Emmanuel Macron calls colonisation of Algeria ‘real barbarity’
French presidential campaign reignites dispute over country’s legacy in north Africa
Marion Maréchal Le Pen: The niece of presidential candidate Marine Le Pen described rival Emmanuel Macron as the “candidate of repentance” over his comments about French colonisation of Algeria. Photograph: Jeff J Mitchell/Getty Images
Mr Macron made the comment in an interview with Echorouk TV during a visit to Algiers earlier this week. Fifty-five years after Algeria won independence, the subject remains extremely sensitive on both sides of the Mediterranean.
Mr Macron was attempting to correct the impression created by an interview last November, in which he referred to “elements of civilisation” as well as “barbaric elements” of colonisation.
Then, as now, many French and Algerians would rather take offence at one aspect of Mr Macron’s discourse than view it as a nuanced whole.
In 2005, the conservative party now known as Les Républicains (LR) passed a law recognising “the positive role of the French presence overseas”. It was later abrogated by the socialists. The debate returned with a vengeance on Thursday.
“I think it is inadmissible to glorify colonisation,” Mr Macron told Echorouk. “Some wanted to do that in France, more than 10 years ago. Never will you hear me say such things.”
Colonisation “is a crime against humanity, real barbarity”, Mr Macron continued. “It is part of the past that we must face, presenting apologies to those against whom we committed these acts.”
The LR presidential candidate, François Fillon, condemned Mr Macron’s “detestation of our history” at a campaign rally on Wednesday night, calling it “unworthy of a candidate for the presidency of the Republic”. Last summer, Mr Fillon said “France is not guilty for having wanted to share her culture with the peoples of Africa”.
French leaders are habitually more contrite when visiting Algeria than at home. On a state visit in 2012, president François Hollande said French colonisation of Algeria was “profoundly unjust and brutal”. He “recognised the suffering inflicted on the Algerian people”.
On a trip to the Algerian city of Constantine in 2007, then president Nicolas Sarkozy – now considered the “godfather” of Les Républicains – said colonisation was “unjust by nature . . . an undertaking of enslavement and exploitation” and the source of “unforgiveable mistakes and crimes”.
Yet Mr Macron is the first French leader to speak of “apologies” or “crimes against humanity”.
Marion Maréchal Le Pen, a member of the National Assembly and the niece of Marine Le Pen, the presidential candidate for the anti-immigrant, Islamophobic Front National (FN), called Mr Macron the “candidate of repentance”.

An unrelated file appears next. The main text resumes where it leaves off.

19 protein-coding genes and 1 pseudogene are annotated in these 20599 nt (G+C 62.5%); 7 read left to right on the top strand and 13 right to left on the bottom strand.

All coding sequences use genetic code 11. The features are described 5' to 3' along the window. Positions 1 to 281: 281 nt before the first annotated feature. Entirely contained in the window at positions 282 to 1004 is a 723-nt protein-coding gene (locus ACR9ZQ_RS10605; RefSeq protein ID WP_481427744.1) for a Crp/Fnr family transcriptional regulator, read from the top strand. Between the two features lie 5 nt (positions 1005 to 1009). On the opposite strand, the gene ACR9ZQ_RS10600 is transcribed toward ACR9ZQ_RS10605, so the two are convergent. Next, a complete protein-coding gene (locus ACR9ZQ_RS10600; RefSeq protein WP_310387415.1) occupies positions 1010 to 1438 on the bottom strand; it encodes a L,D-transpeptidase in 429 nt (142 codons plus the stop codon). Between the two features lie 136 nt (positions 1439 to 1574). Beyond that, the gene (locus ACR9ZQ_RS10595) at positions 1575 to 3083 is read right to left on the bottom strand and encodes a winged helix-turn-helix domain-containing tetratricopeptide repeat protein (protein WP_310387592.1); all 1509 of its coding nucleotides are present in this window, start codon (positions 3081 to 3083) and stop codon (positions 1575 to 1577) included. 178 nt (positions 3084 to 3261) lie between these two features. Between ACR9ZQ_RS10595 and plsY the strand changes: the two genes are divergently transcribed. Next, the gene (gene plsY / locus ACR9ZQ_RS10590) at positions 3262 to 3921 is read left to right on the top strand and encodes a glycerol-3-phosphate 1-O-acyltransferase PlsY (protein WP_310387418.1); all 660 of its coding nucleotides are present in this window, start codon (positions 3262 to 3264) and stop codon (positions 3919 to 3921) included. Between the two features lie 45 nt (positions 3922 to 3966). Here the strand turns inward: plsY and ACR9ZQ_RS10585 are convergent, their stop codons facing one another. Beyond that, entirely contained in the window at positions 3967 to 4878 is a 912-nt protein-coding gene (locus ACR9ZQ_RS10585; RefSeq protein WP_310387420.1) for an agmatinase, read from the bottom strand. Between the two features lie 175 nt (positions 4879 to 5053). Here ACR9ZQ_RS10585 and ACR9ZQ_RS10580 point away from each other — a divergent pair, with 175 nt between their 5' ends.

The FN vice-president, Florian Philippot, accused Mr Macron of sowing discord: “How can you facilitate the assimilation of immigrant youths when you tell them that their new country is guilty of having committed crimes against humanity towards their parents and grandparents?”
The sententious tone of FN officials coincided with a poll of nearly 16,000 French people, conducted by the Sciences Po study centre Cevipof and published by Le Monde on Thursday.
It placed Ms Le Pen firmly ahead of 10 other candidates in the first round of the election on April 23rd, with 26 per cent of the vote. Mr Macron is at 23 per cent and Mr Fillon at 18.5 per cent. The top two candidates will face a second round run-off in May.
Fifty per cent of voters say they have not made a final decision. But Ms Le Pen has the most determined electorate, with 74 per cent saying they will not change their minds. Sixty-one per cent of Mr Fillon’s voters say they are certain of their choice; only 33 per cent of Mr Macron’s do so.
Mr Fillon’s score has fallen nearly 10 percentage points since he won the LR primary last November. On February 1st, he asked party parliamentarians to give him 15 days to resolve a financial scandal over payments to his wife and children.
The financial prosecutor’s office announced on Thursday that it has received a police report on the case and does not intend to drop it at present.
Since it was revealed that his wife and children received more than €1 million in dubious salaries, it has become impossible for Mr Fillon to demand integrity and sacrifice. He has instead “Sarko-ised” his campaign, focusing on crime and security.
Hours after lunching with Mr Sarkozy, Mr Fillon told the rally on Wednesday night that he would lower the age of criminal responsibility to 16, a Sarkozy promise in his own failed primary campaign.